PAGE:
Central Austin Edition - September 2021

BUSINESS FEATURE Breakaway Records Neighbors buy and exchange vinyls B reakaway Records co-owner Josh LaRue lived in the North Loop

“I’VE BEENA LIFELONG MUSIC FANANDHAVE BEEN COLLECTING RECORDS SINCE I WAS AKID.” JOSH LARUE, BREAKWAY COOWNER

BY DARCY SPRAGUE

know, cassettes were kind of new,” LaRue said. Breakaway Records, which has been in place for 11 years, specializes in indie vinyls that span the decades. The store’s main business comes from buying and selling records collected by Austinites, though the store oers newer selections, too. “One of the cool things about running a record store here is that there are not only music fans, but there are people who have bought and collected records,” LaRue said. When the shop rst opened, LaRue said not a lot of labels were interested in producing vinyls. New technology, such as iTunes, oered a cheaper and easier way to disseminate music. But Austin, with its citizenry of music lovers and artists, had vinyls to sell and swap. Then records took o. Major labels started putting anything on a record—from Drake to classic rereleases—that could sell. Due to the pandemic, the store closed from March to November 2020, then reopened for the holiday season. LaRue and Vaughn raced to create an online store, but things were tight. LaRue said longtime customers stepped up to help, purchasing large gift certicates or ordering a regular supply of new records. LaRue said it was important to the neighborhood that the store survive.

neighborhood in the late ‘80s and early ‘90s as a student at the University of Texas. Despite exponential growth that has changed the city in the decades since, to him, the neighborhood where he now operates Breakaway Records has remained much the same. “Change is inevitable, but this little pocket has not changed nearly as much as some of Austin,” LaRue said. The record store, adorned with a ‘60s-style sign and colored disks that create clothing store and Epoch Coee— an easily recognizable strip mall with the coee shop’s large mask mascot donning the corner. The business’s location, in the vintage, artsy corridor, has been part of its long-term success and an even more essential component to the shop’s survival during the pandemic, LaRue said. a stained glass look, shares a parking lot with a vintage “I’ve been a lifelong music fan and have been collecting records since I was a kid,” LaRue said. As he aged and technology changed, his love for the medium remained steadfast. LaRue said he left Austin for a while, but when family brought him back to town, he and business partner Gabe Vaughn decided to create a local record store. “I’m from the age where, you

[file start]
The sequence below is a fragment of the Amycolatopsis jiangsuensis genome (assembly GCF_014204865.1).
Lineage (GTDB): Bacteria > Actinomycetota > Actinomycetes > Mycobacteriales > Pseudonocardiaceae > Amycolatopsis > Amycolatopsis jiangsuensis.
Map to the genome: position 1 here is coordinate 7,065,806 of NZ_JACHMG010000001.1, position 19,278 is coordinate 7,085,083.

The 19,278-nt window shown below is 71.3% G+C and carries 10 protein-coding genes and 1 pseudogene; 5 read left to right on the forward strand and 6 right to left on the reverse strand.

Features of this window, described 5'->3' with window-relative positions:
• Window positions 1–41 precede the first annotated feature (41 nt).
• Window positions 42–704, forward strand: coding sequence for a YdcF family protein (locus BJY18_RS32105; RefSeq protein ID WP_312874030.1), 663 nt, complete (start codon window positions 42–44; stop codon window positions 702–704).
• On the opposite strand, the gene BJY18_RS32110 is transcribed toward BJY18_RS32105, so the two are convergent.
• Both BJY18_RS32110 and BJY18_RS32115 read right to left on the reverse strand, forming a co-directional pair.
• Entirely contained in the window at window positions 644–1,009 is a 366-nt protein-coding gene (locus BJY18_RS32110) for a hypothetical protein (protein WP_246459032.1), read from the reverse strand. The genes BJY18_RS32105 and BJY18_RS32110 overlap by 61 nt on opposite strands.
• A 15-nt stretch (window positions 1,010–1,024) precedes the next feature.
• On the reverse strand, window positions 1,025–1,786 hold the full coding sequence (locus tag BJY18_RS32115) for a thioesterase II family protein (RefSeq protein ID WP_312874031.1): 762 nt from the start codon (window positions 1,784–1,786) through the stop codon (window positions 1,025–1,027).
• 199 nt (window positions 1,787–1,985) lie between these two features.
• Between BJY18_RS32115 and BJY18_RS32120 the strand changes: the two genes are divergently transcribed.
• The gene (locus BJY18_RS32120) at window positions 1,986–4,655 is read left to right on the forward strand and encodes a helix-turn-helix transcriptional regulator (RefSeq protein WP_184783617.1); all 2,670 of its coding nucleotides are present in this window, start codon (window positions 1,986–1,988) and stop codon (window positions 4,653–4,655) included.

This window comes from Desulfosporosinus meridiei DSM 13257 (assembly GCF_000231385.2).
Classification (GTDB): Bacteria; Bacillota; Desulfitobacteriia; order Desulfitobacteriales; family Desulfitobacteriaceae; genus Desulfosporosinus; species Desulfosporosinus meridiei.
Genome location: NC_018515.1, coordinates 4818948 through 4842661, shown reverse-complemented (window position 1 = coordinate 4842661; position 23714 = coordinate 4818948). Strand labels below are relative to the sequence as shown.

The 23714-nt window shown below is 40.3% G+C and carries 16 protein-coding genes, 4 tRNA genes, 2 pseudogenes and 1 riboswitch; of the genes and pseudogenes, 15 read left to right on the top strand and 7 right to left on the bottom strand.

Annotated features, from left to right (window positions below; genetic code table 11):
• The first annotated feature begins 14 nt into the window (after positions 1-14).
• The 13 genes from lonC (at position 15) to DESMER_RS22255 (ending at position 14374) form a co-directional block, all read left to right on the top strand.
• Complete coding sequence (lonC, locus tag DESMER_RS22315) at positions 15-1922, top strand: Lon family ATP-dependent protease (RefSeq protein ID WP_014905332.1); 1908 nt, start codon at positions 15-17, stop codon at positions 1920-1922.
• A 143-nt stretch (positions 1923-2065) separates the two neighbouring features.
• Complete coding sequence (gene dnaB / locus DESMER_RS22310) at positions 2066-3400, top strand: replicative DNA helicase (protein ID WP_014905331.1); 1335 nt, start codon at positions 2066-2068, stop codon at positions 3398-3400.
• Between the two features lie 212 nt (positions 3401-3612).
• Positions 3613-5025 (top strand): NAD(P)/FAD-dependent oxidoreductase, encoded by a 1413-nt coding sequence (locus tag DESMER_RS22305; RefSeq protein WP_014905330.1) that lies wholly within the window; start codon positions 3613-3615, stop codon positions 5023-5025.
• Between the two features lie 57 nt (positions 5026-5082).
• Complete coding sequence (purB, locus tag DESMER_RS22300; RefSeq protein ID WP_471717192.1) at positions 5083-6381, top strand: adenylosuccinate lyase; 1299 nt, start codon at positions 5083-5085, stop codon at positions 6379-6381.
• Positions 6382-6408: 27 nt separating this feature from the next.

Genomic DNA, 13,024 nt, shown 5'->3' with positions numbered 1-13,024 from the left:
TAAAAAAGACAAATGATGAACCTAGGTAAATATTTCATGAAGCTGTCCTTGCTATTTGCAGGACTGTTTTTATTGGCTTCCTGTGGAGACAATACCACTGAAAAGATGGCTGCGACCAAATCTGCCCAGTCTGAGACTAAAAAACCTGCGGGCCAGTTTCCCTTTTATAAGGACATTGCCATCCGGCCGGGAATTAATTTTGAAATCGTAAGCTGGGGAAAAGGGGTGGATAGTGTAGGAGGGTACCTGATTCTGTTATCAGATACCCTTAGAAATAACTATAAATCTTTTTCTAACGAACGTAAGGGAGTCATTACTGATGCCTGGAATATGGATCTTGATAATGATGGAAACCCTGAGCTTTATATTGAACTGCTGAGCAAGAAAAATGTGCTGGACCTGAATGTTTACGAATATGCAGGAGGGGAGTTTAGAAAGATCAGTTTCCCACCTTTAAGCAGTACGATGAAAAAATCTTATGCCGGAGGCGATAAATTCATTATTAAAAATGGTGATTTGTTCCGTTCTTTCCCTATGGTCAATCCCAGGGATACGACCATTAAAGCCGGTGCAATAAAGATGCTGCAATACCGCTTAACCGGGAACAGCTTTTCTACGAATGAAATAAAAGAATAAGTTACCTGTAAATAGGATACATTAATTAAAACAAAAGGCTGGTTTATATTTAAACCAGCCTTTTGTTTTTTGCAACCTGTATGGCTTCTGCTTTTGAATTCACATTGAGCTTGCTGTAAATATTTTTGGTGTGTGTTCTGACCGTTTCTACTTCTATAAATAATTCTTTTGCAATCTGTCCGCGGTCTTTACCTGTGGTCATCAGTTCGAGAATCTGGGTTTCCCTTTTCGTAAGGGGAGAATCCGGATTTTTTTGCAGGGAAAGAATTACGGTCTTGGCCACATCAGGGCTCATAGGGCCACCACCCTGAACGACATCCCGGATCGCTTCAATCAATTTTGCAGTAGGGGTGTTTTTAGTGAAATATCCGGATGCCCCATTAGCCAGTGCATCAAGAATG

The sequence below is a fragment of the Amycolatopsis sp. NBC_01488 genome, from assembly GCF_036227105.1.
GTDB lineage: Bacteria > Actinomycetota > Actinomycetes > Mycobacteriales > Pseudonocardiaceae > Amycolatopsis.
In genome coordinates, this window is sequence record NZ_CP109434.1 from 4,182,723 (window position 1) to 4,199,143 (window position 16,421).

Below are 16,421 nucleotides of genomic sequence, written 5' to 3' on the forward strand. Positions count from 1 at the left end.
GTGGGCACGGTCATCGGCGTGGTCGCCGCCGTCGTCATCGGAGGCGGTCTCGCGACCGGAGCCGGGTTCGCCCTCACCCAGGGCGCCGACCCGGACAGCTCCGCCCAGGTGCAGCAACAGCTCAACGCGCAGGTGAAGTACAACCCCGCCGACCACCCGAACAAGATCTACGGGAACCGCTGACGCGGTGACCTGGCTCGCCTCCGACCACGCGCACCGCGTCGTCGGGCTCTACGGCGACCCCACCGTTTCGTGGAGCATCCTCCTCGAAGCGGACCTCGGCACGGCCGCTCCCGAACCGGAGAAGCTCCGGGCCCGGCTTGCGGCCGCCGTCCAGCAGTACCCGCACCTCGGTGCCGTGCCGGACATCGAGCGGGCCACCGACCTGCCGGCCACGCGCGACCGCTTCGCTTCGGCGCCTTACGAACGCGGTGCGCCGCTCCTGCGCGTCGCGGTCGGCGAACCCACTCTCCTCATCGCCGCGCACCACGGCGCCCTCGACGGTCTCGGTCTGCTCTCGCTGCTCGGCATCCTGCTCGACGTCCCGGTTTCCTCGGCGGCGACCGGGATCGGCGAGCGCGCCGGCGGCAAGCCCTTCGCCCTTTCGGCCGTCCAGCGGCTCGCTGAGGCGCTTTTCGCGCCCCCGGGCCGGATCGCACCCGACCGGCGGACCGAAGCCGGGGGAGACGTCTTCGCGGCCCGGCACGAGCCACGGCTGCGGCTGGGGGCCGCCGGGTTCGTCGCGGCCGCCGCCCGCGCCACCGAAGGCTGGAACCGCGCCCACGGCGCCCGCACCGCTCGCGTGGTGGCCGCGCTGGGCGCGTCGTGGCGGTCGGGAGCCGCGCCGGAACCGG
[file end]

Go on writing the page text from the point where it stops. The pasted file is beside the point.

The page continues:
Josh LaRue said he grew up listening to music and loves to help people nd new favorites. (Photos by Darcy Sprague/Community Impact Newspaper)

The shop creates a vintage aesthetic with records as decor.

The Breakthrough Records team plays vinyls while guests shop.

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BreakawayRecords 211 W. N. Loop Blvd. 512-538-0174 www.breakawayrecordshop.com Hours: daily noon-7 p.m.

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WHAT’S ON REPEAT IN THIS RECORD STORE?

1 “Musical Dub Attack” by The Revolutionaries 2 “Boom” by The Sonics 3 “E2-E4” by Manuel Göttschin

4 “Odyssey & Oracle” by The Zombies 5 “In The Moment” by Makaya McCraven 6 “Tanganyika Na Uhuru” by Kiko Kids Jazz

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JOIN US IN HISTORIC DOWNTOWN DRIPPING SPRINGS FOR THE 2021

• 50 Songwriters •7 stages • 70 + showcases • 3 days of music • FREE to attend October 15-17, 2021

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COMMUNITY IMPACT NEWSPAPER • COMMUNITYIMPACT.COM

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